This is interesting because of there may be a reason why the ITG role was more supportive than direct. This is because of the years referenced in for the violative calls being in 2020. Under the TRACED Act, the FCC was still taking applications for their single consortium for private-led efforts to trace back the origin of unlawful robocalls until May 21, 2020. The designation as single consortium for the TRACED Act under the FCC was not awarded until July 27, 2020. Though the ITG has undoubtedly been instrumental to both the FCC and FTC in certain cases, it still was a private industry association until that July 27th date. The premise of the consortium role and scope per the TRACED Act is also refined to identifying and blocking the flow of robocalls within the stream of carrier and provider transmission. Not necessarily to hunt down and gather evidence to verify that a robocall is in fact an illegal robocall. This is to say that the statutory role of Traceback efforts still must involve at least some consumer subscriber complaint being made to as to illegality of a call, not volume of indica calls per se. This may be why the FCC carefully referenced the Traceback Group as being the ones that “alerted” them to Interstate Brokers. Basically, the ITG tracebacks likely supported some level of “indica” of robocalls occurring by the FCC, but that indica was itself not clear evidence until the FCC received certain admissions from Interstate Brokers’ service provider.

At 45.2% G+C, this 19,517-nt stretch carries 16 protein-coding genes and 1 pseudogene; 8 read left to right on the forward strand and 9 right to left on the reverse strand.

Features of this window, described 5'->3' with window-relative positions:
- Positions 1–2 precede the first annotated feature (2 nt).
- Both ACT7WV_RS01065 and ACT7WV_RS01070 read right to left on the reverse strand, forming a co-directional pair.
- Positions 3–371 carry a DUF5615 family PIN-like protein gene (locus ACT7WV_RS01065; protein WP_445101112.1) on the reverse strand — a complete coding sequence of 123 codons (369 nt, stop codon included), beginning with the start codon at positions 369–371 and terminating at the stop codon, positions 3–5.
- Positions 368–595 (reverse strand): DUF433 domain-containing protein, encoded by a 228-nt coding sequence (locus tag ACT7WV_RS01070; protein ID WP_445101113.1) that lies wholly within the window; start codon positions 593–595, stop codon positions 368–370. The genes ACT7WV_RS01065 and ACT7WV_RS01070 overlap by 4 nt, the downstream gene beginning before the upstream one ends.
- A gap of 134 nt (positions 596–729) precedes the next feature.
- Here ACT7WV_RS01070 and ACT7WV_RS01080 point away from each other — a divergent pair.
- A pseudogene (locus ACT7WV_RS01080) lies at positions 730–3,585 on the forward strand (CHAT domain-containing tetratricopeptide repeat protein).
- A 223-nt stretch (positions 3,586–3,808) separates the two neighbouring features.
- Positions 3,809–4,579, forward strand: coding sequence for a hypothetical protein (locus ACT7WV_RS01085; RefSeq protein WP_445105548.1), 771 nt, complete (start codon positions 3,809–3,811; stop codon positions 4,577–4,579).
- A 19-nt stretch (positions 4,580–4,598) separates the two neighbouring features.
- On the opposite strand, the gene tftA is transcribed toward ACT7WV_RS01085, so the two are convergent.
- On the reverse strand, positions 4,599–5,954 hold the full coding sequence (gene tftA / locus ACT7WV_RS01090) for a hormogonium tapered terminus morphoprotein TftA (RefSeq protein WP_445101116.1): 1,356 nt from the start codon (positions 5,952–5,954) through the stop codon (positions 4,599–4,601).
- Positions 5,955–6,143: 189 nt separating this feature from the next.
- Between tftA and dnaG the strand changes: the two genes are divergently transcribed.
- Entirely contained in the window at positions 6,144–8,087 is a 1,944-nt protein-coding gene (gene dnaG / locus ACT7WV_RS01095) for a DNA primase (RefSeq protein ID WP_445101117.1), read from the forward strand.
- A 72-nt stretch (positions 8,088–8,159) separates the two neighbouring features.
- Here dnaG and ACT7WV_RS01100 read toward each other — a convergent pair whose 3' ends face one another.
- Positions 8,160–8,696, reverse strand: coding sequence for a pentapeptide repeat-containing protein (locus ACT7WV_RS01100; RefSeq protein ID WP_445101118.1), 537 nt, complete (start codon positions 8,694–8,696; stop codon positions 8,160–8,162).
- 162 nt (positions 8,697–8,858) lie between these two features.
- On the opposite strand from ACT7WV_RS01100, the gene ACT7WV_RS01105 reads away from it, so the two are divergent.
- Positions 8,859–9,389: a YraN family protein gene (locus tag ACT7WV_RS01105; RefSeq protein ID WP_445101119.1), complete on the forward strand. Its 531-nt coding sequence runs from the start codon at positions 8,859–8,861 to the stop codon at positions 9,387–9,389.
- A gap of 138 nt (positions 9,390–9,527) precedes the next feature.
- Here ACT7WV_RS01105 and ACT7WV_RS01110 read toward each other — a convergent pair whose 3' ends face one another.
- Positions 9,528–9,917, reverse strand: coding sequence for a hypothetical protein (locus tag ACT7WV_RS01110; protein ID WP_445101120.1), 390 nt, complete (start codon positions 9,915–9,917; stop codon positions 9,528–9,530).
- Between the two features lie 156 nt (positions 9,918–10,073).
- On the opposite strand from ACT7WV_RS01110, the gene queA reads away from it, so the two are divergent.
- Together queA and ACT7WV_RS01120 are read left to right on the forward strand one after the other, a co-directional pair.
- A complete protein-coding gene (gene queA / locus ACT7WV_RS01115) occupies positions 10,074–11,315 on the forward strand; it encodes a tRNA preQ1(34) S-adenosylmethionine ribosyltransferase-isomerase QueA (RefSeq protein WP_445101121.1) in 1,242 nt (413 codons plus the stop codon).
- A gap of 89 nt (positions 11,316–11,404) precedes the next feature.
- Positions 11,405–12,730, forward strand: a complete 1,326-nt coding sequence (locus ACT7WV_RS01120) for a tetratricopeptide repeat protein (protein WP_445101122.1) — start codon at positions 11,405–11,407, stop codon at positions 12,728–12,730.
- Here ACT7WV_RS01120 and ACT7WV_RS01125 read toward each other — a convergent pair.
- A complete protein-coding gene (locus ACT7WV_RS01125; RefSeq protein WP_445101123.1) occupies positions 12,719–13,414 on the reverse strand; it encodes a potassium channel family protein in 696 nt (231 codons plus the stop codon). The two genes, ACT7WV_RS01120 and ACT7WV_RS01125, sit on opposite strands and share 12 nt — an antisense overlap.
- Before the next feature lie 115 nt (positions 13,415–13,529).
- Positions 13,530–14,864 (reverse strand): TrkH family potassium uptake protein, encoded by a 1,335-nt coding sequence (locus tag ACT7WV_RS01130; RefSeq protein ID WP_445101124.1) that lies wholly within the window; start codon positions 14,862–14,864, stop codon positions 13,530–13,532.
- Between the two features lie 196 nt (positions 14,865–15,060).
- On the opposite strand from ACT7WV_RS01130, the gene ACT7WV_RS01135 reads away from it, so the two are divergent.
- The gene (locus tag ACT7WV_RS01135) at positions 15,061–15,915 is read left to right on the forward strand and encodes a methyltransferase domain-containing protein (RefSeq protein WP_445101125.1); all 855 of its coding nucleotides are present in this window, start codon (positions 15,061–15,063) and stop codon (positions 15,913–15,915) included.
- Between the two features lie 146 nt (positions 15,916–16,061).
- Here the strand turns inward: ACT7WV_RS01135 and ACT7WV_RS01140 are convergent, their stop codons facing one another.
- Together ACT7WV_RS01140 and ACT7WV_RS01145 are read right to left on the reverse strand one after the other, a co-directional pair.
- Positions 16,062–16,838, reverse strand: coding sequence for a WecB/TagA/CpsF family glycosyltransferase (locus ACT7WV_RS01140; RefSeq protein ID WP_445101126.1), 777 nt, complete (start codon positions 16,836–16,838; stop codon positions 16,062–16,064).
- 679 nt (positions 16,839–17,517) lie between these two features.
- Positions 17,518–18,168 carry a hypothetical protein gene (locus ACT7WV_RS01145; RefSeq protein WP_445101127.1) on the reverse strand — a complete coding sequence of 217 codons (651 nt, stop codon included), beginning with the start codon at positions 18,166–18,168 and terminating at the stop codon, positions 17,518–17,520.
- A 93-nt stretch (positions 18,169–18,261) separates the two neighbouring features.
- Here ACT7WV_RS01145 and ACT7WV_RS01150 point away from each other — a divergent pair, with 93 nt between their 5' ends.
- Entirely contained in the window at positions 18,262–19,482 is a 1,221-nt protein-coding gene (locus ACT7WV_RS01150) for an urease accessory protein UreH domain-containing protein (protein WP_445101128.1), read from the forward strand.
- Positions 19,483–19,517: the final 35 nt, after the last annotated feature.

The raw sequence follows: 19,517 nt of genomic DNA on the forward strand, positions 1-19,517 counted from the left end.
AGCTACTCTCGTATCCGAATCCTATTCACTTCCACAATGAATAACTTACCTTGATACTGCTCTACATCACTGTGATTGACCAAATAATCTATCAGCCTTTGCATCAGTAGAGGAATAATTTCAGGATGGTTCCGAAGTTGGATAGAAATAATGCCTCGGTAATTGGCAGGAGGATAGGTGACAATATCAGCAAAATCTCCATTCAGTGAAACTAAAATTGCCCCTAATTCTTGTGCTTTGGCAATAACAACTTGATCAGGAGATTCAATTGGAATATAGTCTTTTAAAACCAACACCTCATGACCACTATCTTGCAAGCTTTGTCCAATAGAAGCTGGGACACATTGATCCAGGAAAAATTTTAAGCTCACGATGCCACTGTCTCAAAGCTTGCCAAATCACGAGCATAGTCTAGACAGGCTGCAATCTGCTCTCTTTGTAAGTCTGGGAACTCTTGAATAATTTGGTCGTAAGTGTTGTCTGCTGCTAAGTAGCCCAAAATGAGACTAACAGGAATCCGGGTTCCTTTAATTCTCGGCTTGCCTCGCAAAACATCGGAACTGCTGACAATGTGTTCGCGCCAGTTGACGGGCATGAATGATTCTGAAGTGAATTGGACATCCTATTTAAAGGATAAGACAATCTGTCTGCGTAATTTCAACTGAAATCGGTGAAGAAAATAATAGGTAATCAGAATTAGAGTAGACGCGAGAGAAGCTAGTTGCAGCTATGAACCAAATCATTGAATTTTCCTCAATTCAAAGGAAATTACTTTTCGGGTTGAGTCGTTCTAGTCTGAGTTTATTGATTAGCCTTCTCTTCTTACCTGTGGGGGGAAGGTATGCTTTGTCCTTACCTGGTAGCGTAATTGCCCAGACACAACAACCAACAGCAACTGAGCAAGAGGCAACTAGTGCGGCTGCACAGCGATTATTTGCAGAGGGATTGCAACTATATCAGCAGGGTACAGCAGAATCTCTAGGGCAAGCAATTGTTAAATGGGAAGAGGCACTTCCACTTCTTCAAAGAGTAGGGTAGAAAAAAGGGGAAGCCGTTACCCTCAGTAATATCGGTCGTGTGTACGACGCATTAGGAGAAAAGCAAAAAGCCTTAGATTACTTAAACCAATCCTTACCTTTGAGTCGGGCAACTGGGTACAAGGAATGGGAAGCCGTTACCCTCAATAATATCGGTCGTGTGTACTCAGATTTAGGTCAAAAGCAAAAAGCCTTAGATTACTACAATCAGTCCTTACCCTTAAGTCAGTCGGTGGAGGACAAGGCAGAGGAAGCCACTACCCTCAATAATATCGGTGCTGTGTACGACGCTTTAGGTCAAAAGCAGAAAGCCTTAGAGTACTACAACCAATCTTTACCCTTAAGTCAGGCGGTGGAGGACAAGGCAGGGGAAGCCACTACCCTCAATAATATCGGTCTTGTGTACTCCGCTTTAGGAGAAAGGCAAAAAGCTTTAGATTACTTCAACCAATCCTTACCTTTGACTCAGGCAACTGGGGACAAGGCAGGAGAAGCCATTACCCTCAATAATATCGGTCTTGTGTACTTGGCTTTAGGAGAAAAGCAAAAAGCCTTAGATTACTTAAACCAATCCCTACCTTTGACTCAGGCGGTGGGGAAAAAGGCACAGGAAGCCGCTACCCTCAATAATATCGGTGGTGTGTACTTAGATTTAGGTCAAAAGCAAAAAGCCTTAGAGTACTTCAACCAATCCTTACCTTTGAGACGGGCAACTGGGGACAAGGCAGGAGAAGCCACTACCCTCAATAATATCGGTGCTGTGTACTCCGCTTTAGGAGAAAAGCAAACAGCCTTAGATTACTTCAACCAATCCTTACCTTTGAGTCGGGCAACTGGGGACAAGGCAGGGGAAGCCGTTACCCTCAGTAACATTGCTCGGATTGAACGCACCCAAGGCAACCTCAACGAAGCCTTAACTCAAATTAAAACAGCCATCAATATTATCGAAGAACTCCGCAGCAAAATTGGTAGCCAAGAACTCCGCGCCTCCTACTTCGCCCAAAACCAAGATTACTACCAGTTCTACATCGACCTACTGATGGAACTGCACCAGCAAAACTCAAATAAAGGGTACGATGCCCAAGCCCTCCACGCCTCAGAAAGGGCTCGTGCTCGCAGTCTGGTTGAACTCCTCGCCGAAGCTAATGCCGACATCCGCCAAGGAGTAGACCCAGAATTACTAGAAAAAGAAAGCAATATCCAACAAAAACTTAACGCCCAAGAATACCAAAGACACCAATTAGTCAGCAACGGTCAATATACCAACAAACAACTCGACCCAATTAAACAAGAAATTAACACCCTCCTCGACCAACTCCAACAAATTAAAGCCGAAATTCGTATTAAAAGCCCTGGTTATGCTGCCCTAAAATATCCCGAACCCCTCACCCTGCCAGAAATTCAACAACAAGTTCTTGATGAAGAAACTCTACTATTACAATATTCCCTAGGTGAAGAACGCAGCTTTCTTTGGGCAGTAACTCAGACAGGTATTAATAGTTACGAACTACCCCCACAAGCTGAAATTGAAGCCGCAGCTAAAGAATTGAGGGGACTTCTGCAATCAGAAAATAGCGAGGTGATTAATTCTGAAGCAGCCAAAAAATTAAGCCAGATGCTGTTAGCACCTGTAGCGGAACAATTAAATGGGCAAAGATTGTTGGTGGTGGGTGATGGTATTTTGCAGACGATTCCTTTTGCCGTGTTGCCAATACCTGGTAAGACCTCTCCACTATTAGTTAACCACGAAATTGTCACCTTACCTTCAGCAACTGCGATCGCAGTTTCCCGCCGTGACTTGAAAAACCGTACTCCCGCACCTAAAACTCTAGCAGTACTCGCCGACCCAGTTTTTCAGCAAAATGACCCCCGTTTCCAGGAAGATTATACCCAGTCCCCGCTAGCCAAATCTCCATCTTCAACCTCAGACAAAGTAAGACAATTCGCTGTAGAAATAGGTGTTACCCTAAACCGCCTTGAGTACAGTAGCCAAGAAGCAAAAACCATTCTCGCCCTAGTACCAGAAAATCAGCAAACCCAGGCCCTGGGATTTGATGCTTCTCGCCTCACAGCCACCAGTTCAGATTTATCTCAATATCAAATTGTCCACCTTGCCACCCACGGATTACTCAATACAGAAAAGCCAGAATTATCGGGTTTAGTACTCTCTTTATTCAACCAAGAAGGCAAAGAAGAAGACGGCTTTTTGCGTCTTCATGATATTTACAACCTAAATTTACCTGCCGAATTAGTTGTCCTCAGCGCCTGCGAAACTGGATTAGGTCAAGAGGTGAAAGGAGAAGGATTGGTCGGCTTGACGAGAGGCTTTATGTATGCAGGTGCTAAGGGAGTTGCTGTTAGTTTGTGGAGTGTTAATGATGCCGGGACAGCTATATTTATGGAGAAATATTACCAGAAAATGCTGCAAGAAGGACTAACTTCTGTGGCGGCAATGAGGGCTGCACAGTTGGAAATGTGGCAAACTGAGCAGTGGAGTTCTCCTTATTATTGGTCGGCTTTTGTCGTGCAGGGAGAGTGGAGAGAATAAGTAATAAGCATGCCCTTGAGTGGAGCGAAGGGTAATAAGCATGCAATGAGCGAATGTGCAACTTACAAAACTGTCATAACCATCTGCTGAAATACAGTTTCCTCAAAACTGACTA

The Interstate Brokers Notice of Apparent Liability does denote a fixed number of consumer complaints in its findings. That number is 47 consumer complaints: 27 made to the FCC’s consumer complaint center (referenced in footnotes as EB-TCD-18-00030995) and another 20 trolled from the website www.800notes.com. See, Interstate Brokers Notice of Apparent Liability ¶ 29. I don’t mean to sound facetious, but the latter is just an online public listing service that anyone can go and mark a complaint whether bona fide or not. It lacks the complaint verification controls to separate bona fide from merely a “beef” with someone. The FCC’s consumer complaint center however has such controls. Nonetheless, 27 consumer complaints are 27 complaints for TCPA/DNC violations. It shows that something was up with Interstate Brokers’ pre-recorded calls and prior expressed written consent of consumers. The 20 complaints from 800notes may merely be supporting evidence as far as the Commish is concerned that reinforce the 27 received directly by the FCC. However, these 47 complaints are not the body of evidence upon which the FCC based its $45 Million fine.